B. Permanent residence?

C. For land that is not a permanent residence, what is your purpose for owning it? (recreation, investment, been in the family)

D. How did you acquire your land (purchase vs inherit)

E. Is the land forested? Does it have a home

F. Is the land have you ever harvested trees either commercially (timber sale) or for personal use (firewood)?

G. Do you have a forest management plan?

H. Do you consult with a professional forester?

Community Identities & Industry Histories
Q4: When I use the term forest products industry, who do you think of?

P1: Why is that?

P2: How would you define the forest products industry for [County]?

P3: Would you say that you have a high, medium or low understanding of the forest products industry? {Define the forest products industry for our research}

Community Identities & Industry Histories/Relationships & Trust
Q5: What types of responsibilities, do you feel, are placed on the forest products industry?

P1: How do you expect the actions of businesses in the industry to reflect these responsibilities?

P2: Do you trust local members of the forest products industry to be stewards of our resources? {prompt with economic responsibilities (taxes, commerce) social (jobs, community involvement, recreation), environmental}

Social License in Community Context/Relationships & Trust
Q6: Could you tell me about the relationships the forest products industry has with the public/community?

P1: What kinds of interactions do you have with the industry?

P2: Who do you perceive, has more influence on the outcomes of these interactions?

P3: Do you feel the industry understands the community’s needs?

Relationships & Trust/Engagement through Community Identities
Q7: Has there been a major change-environmental, social, economic- that has affected your satisfaction or dissatisfaction with the forest products industry?

P1: How does the forest products industry accommodate or address complaints?

Industry Histories & Community Identities
Q8: Do you feel that the forest products industry communicates effectively?

P1: How does the industry show that?

P2: What are the factors that limit their communication?

Social Engagement through Community Identities
Q9: What are the difficulties associated with running a business in [County]?

P1: Do the strategies of the forest products industry help them survive in your opinion?

P2: Repeat answer back. Is there anything I missed or you would like to add?

Industry Histories & Community Identities/Social License in Community Context
Q10: What was your community like 10 years ago? Industry Histories & Community Identities
Q11: When was the best time to be in your community?

P1: Why do you think that is?

Industry Histories & Community Identities
Q12: Where do you see your community in 10 years?

P1: Is that a future you look forward to being a part of?

P2: How will we arrive there?

Industry Histories & Community Identities
Q13: Is there anyone else that you can suggest that I communicate with about how the forest products industry relates to the community in [County]? Relationships & Trust

Six community participants were interviewed, representing positions later classified based on categories of significance identified via the snowball sampling method. Each of the participants represented a larger interest group including developers, government officials, environmental activists, conservationists and the media. These groups were referred to be interviewed because they reflect the diversity of natural resource stakeholders and they are inclusive of influential persons and decision-makers who may shape public opinion of the forest products industry. Interview questions for community participants can be found in Appendix B.

This research is based on a total of 20 in-depth interviews. Each participant agreed to the interview, consented to being digitally recorded, and was assured confidentiality. The interview protocol was reviewed by Michigan Technological University’s Institutional Review Board and given Exempt status because the research posed minimal risk to participants. Information associated with individual participants was assigned a numerical value to ensure confidentiality and ensure accuracy in data processing. Each interview was transcribed verbatim. Personal information and private stories unrelated to the research were deleted from transcripts to help maintain the confidentiality of the participants. Interview participants were given the opportunity to review themes and presentations that included their data for accuracy before publication.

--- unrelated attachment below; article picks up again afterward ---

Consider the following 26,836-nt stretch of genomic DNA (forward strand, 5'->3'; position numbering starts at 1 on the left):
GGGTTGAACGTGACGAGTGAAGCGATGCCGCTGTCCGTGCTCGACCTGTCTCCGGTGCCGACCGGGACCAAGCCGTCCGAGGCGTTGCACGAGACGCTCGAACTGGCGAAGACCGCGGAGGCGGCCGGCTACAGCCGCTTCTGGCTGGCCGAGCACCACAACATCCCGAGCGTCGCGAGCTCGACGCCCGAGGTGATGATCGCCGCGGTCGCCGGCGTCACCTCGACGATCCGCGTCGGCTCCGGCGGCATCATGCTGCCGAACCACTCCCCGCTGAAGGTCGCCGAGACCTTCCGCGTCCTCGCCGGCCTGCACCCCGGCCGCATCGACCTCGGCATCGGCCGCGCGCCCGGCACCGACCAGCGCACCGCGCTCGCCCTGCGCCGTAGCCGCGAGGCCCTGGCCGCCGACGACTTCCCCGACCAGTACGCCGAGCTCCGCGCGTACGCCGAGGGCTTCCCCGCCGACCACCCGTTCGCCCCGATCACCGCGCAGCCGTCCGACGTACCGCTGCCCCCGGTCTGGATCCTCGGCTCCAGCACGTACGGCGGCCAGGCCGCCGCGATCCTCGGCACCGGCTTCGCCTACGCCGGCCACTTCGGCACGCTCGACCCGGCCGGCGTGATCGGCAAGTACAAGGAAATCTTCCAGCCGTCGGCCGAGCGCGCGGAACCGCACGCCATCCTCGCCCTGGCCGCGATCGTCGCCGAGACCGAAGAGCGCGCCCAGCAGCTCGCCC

An iterative process was applied to the coding and analysis of the interviews. Each interview transcript was coded using a grounded theory approach, where open codes were initially used to identify themes, and codes were further refined as data analysis developed.[26] Key themes from literature and overarching themes from interview responses were used as initial codes, after extensive review of the conceptual frameworks that could be best applied to the data.[27] Although the interviews were designed around concepts of community engagement,[14] there appeared to be very little evidence of direct community engagement. Morrison’s (2014)[20] descriptions of organizational and operational legitimacy were added to the axial coding to more accurately represent the relative weights of themes seen in the responses.[28] Ultimately, responses were coded as falling into one or more of three themes: trust in organizations, capacity to engage stakeholders, and ability to respond to changing expectations of stakeholders. For industry member responses, these classifications were then further analyzed to determine how the industry engaged the community, either with its organization or its operation. The influence of organizational legitimacy was analyzed by assigning industry participant responses tallies under three divisions: relationships, ethics and responsibilities. These divisions were used to understand how the long memories and deep, interpersonal connections people in this rural, isolated community may be related to the level of social license they permit. The influence of operational legitimacy was analyzed by assigning industry participant responses to three divisions: specialization, sustainability and resource management. These divisions were used to understand how local industry actors respond to external, local pressures regarding their social license. Participants were not asked about these topics directly, however, their responses to other interview questions may be indicative of the broader market dynamics at play in this local industry. Although responses were given a binary coding for the purpose of analysis, they are not intended to represent the overarching measure of social license, which is widely accepted as beyond binary.[12]